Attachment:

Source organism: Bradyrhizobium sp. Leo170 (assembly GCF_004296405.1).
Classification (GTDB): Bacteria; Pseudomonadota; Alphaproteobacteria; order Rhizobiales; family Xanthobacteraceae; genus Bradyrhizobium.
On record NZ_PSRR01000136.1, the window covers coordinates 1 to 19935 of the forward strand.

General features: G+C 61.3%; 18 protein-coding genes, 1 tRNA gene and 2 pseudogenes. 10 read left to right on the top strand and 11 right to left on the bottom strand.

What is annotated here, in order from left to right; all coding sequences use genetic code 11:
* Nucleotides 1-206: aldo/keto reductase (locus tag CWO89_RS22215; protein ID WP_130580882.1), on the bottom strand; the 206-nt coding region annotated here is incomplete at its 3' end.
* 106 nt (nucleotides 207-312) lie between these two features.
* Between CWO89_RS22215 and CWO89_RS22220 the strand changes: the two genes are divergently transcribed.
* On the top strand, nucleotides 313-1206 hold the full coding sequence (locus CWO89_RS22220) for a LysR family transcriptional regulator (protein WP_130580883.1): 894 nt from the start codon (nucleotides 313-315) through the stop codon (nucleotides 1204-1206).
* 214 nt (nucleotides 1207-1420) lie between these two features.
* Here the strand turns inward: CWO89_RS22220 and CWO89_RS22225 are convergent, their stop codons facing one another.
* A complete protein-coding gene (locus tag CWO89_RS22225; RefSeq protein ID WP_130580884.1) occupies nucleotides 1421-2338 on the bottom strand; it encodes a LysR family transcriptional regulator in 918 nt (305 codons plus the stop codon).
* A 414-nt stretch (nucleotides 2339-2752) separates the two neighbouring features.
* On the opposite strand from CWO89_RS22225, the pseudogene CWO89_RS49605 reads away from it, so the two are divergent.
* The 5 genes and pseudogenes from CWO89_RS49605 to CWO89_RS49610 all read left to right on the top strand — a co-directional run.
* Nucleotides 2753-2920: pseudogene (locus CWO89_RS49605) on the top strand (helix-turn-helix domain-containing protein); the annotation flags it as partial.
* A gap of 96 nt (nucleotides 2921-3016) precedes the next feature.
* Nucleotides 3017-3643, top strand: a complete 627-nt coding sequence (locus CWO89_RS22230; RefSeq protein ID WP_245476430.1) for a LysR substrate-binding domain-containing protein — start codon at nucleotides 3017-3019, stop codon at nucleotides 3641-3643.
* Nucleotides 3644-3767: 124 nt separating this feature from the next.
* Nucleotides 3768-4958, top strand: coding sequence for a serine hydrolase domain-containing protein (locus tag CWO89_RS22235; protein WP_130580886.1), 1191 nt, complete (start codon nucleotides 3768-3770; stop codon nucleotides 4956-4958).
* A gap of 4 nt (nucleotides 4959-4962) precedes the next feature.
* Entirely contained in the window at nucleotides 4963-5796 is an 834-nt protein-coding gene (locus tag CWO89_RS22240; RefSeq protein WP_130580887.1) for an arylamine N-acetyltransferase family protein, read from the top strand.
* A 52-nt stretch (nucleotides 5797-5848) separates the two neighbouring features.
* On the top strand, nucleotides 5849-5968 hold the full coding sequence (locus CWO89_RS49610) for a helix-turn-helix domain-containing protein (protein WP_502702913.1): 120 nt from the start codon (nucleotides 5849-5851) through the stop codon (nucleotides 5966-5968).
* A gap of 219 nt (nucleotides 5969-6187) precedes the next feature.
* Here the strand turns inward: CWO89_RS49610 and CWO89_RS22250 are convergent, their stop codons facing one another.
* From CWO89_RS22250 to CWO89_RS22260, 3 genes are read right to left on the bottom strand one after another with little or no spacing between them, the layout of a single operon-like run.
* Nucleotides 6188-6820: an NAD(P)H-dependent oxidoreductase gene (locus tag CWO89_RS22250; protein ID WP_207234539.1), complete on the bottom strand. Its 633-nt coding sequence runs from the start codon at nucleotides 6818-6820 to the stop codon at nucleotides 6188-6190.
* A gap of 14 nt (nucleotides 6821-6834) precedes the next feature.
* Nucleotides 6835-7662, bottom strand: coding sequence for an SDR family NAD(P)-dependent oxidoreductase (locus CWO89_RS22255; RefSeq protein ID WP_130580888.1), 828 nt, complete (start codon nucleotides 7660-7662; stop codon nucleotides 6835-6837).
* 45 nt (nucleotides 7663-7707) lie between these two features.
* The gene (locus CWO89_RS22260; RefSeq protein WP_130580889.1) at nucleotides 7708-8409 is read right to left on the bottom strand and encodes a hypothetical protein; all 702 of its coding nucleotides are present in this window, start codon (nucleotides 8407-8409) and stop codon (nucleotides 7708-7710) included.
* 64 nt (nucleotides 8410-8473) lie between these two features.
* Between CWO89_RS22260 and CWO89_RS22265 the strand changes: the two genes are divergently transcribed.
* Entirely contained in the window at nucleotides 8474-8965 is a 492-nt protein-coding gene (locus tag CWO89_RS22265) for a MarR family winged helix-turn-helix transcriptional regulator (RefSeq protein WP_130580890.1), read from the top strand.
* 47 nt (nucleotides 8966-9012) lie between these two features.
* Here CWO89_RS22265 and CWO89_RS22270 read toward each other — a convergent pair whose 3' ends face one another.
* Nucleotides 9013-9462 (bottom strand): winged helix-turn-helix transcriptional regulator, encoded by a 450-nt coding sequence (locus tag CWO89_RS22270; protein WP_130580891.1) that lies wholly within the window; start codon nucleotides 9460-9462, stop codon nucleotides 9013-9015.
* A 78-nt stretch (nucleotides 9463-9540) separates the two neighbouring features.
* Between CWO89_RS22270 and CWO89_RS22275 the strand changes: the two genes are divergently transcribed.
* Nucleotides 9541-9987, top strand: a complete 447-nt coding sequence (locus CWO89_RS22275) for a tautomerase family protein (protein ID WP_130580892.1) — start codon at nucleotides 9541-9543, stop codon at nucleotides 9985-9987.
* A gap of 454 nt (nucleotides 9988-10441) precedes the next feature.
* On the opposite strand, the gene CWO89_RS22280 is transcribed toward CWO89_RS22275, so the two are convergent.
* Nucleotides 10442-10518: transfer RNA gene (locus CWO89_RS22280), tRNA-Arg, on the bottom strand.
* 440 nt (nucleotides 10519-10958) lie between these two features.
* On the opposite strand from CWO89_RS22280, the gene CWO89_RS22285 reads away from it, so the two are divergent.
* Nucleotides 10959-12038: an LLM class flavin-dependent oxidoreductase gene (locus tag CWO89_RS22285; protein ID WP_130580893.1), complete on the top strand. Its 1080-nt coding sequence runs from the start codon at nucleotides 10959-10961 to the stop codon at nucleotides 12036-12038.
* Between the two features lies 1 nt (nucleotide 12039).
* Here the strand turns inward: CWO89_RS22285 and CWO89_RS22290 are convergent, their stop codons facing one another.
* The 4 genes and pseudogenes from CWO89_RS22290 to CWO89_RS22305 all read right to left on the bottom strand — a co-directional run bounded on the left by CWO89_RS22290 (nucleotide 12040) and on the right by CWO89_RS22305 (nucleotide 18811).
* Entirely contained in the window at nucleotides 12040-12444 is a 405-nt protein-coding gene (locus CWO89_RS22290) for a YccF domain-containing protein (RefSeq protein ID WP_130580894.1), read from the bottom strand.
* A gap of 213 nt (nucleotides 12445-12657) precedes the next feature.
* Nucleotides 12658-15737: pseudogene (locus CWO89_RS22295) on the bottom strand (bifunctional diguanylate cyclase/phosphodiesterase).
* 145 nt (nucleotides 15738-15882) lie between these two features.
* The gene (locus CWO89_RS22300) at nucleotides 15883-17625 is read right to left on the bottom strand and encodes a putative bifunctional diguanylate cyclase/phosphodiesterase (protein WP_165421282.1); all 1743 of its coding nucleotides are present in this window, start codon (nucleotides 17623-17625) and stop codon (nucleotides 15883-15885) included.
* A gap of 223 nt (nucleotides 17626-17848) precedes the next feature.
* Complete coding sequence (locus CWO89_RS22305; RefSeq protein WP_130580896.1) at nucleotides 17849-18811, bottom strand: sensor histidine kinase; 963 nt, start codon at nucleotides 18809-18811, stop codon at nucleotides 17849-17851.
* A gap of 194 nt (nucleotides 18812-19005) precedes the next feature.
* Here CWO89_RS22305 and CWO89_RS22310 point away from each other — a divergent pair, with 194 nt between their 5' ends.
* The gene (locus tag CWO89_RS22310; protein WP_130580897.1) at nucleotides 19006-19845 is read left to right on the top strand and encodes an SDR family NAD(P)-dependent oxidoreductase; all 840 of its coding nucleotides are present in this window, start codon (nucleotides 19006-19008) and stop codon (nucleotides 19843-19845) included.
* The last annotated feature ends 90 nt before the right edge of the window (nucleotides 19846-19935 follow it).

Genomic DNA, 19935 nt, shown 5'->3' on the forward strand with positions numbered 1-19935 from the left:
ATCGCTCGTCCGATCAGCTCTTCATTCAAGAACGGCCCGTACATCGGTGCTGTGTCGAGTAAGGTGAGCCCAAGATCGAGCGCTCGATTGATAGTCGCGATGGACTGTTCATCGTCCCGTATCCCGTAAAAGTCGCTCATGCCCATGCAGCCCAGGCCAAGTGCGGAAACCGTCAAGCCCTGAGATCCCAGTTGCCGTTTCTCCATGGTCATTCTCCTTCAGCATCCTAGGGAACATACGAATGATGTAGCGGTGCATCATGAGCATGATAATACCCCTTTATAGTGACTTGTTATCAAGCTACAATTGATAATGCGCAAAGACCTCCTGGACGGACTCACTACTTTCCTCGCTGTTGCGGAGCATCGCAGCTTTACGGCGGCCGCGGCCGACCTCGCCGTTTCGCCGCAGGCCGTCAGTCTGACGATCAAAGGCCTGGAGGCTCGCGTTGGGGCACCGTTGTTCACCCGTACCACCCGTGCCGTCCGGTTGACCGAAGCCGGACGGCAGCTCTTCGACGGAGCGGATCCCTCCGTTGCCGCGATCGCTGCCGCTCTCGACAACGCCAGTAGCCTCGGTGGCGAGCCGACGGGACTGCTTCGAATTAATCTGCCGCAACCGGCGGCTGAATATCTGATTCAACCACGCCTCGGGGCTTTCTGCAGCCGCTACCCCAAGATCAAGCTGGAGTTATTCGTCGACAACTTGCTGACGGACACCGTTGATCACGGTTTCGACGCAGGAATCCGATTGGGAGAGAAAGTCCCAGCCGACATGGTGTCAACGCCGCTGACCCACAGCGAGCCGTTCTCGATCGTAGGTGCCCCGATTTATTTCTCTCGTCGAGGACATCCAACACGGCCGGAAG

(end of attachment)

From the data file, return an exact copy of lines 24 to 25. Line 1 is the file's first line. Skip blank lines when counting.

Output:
* On the top strand, nucleotides 5849-5968 hold the full coding sequence (locus CWO89_RS49610) for a helix-turn-helix domain-containing protein (protein WP_502702913.1): 120 nt from the start codon (nucleotides 5849-5851) through the stop codon (nucleotides 5966-5968).
* A gap of 219 nt (nucleotides 5969-6187) precedes the next feature.